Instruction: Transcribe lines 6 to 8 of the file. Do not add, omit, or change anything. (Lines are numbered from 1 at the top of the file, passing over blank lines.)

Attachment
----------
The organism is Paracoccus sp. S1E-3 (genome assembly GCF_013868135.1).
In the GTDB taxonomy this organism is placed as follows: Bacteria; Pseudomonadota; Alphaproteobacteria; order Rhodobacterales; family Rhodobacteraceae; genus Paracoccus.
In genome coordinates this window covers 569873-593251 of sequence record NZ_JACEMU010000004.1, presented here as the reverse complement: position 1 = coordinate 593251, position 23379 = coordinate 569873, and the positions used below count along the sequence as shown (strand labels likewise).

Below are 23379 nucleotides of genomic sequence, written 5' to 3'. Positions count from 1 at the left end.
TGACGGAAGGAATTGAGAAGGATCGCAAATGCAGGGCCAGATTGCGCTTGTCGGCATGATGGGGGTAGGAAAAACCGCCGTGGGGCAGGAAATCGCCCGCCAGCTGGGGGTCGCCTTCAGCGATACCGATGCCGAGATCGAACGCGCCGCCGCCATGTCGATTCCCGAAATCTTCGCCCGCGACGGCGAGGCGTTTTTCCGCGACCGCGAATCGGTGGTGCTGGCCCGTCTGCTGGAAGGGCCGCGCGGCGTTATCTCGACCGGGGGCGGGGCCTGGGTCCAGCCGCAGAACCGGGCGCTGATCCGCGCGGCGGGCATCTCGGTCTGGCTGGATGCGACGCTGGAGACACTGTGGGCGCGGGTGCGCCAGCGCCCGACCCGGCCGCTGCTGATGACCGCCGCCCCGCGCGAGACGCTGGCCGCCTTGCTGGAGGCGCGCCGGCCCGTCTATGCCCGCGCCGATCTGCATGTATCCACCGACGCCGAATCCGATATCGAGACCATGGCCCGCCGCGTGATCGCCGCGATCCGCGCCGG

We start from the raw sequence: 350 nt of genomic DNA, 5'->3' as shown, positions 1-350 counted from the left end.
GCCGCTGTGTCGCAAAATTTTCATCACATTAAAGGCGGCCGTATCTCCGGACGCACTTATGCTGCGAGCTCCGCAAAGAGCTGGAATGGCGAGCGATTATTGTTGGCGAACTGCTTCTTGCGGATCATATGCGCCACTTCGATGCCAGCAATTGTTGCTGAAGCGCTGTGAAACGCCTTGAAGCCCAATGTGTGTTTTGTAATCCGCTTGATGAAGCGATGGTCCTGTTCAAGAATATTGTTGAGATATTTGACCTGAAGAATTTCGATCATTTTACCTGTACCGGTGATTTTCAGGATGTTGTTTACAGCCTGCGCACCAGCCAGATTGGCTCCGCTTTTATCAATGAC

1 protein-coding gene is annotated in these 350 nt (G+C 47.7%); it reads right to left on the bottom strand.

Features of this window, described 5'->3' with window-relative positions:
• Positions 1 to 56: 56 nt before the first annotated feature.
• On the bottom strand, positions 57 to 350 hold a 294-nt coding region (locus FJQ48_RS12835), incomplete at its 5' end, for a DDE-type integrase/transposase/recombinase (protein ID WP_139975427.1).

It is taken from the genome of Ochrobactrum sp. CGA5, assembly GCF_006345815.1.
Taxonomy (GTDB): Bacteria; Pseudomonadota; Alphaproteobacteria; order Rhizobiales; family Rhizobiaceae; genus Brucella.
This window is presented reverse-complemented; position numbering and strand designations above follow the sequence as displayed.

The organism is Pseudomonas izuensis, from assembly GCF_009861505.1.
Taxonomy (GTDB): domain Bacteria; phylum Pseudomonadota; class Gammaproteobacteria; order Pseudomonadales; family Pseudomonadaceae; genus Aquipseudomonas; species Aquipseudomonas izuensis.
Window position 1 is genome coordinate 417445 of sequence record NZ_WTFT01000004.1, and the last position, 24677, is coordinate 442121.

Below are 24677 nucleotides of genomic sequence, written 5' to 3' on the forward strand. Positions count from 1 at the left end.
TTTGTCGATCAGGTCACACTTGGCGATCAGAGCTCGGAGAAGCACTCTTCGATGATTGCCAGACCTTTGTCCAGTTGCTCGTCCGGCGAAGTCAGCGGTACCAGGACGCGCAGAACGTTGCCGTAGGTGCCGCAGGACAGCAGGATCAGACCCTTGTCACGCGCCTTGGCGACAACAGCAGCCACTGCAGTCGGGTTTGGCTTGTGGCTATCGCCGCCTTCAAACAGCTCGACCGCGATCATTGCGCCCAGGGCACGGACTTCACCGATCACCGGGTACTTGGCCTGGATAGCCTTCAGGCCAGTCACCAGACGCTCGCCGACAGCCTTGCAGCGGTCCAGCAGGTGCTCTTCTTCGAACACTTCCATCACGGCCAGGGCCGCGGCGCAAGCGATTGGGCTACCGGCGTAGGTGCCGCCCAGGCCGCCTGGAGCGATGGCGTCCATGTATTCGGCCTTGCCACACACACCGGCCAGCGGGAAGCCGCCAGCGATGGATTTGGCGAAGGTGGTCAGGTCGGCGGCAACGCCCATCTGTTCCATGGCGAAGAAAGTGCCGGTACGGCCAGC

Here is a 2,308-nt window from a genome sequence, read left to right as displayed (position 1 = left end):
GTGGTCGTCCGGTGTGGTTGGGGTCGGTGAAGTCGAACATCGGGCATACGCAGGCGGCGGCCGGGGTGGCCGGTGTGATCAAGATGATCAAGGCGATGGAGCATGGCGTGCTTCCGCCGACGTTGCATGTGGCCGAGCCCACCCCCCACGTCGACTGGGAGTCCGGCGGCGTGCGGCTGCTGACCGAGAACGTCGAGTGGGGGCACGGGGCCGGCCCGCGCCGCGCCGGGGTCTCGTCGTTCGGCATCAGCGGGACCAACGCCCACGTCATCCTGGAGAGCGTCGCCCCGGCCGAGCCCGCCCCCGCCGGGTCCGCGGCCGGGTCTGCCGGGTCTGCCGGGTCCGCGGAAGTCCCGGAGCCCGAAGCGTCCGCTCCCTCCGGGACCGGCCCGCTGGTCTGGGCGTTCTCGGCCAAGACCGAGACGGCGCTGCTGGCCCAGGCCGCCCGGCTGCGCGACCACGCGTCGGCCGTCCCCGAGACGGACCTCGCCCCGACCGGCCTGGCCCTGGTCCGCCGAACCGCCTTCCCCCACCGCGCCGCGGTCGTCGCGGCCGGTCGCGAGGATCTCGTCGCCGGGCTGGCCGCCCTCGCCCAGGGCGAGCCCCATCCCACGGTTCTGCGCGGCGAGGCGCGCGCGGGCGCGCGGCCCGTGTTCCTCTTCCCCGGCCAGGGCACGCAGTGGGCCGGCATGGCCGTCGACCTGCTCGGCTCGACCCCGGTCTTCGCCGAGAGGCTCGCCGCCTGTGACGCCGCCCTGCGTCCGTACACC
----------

We start from the raw sequence: 350 nt of genomic DNA, 5'->3' as shown, positions 1-350 counted from the left end.
GCCGCTGTGTCGCAAAATTTTCATCACATTAAAGGCGGCCGTATCTCCGGACGCACTTATGCTGCGAGCTCCGCAAAGAGCTGGAATGGCGAGCGATTATTGTTGGCGAACTGCTTCTTGCGGATCATATGCGCCACTTCGATGCCAGCAATTGTTGCTGAAGCGCTGTGAAACGCCTTGAAGCCCAATGTGTGTTTTGTAATCCGCTTGATGAAGCGATGGTCCTGTTCAAGAATATTGTTGAGATATTTGACCTGAAGAATTTCGATCATTTTACCTGTACCGGTGATTTTCAGGATGTTGTTTACAGCCTGCGCACCAGCCAGATTGGCTCCGCTTTTATCAATGAC

1 protein-coding gene is annotated in these 350 nt (G+C 47.7%); it reads right to left on the bottom strand.